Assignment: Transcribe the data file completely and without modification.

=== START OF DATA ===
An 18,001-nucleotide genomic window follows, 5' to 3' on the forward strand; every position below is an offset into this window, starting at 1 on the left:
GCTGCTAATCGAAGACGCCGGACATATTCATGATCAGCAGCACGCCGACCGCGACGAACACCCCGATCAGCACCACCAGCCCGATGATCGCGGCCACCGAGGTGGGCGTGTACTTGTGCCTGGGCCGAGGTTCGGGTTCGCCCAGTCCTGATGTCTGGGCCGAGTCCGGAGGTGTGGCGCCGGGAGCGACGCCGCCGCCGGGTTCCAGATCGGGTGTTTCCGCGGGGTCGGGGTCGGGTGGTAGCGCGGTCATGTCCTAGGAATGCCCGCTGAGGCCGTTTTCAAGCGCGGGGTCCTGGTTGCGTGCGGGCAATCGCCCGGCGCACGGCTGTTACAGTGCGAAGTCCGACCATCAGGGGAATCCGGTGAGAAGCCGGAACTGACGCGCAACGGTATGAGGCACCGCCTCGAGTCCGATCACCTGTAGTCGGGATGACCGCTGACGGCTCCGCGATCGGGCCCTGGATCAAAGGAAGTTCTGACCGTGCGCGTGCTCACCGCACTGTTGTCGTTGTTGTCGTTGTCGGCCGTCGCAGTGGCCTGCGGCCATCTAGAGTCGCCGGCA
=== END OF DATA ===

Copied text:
An 18,001-nucleotide genomic window follows, 5' to 3' on the forward strand; every position below is an offset into this window, starting at 1 on the left:
GCTGCTAATCGAAGACGCCGGACATATTCATGATCAGCAGCACGCCGACCGCGACGAACACCCCGATCAGCACCACCAGCCCGATGATCGCGGCCACCGAGGTGGGCGTGTACTTGTGCCTGGGCCGAGGTTCGGGTTCGCCCAGTCCTGATGTCTGGGCCGAGTCCGGAGGTGTGGCGCCGGGAGCGACGCCGCCGCCGGGTTCCAGATCGGGTGTTTCCGCGGGGTCGGGGTCGGGTGGTAGCGCGGTCATGTCCTAGGAATGCCCGCTGAGGCCGTTTTCAAGCGCGGGGTCCTGGTTGCGTGCGGGCAATCGCCCGGCGCACGGCTGTTACAGTGCGAAGTCCGACCATCAGGGGAATCCGGTGAGAAGCCGGAACTGACGCGCAACGGTATGAGGCACCGCCTCGAGTCCGATCACCTGTAGTCGGGATGACCGCTGACGGCTCCGCGATCGGGCCCTGGATCAAAGGAAGTTCTGACCGTGCGCGTGCTCACCGCACTGTTGTCGTTGTTGTCGTTGTCGGCCGTCGCAGTGGCCTGCGGCCATCTAGAGTCGCCGGCA